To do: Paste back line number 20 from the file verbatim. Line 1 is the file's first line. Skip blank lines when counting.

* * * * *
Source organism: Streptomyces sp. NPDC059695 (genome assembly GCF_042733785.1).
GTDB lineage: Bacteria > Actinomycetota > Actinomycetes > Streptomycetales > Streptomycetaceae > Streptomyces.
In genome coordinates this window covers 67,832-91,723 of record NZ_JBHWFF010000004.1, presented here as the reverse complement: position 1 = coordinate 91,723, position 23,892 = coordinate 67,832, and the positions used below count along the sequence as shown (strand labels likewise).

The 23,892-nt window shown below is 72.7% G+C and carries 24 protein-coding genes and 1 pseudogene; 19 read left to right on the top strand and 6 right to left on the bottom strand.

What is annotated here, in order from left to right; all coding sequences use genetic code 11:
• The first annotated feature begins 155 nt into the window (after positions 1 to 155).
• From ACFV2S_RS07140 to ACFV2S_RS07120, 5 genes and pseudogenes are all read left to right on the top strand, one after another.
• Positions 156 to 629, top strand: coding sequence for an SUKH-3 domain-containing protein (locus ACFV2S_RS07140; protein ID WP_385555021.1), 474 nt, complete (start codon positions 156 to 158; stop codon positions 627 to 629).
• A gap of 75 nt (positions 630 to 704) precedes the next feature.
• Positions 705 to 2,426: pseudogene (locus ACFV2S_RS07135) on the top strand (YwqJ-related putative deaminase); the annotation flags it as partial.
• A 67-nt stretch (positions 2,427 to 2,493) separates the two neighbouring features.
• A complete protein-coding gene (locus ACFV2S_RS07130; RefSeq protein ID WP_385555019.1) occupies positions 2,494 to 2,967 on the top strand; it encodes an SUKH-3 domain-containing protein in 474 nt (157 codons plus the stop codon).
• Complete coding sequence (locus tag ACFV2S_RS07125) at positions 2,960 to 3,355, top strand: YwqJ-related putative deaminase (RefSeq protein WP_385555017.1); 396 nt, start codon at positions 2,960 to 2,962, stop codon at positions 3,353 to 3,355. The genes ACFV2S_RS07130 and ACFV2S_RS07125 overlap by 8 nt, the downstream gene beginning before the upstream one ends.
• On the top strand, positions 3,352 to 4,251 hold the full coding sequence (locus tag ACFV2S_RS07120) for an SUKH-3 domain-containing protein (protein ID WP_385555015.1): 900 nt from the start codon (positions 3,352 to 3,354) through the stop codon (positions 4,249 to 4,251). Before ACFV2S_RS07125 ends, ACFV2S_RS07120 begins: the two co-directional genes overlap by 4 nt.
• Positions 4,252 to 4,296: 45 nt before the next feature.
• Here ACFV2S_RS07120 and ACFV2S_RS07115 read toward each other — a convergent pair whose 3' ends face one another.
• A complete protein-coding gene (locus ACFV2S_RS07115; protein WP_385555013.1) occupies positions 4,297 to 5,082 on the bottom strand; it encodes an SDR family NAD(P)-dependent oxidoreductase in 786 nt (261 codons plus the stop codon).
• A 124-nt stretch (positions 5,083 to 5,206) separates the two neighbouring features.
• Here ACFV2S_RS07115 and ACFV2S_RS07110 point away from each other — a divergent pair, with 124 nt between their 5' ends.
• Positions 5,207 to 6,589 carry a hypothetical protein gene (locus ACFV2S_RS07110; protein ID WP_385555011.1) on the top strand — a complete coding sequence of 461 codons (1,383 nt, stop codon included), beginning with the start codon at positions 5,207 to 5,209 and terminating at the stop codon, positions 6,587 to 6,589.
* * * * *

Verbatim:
• Positions 5,207 to 6,589 carry a hypothetical protein gene (locus ACFV2S_RS07110; protein ID WP_385555011.1) on the top strand — a complete coding sequence of 461 codons (1,383 nt, stop codon included), beginning with the start codon at positions 5,207 to 5,209 and terminating at the stop codon, positions 6,587 to 6,589.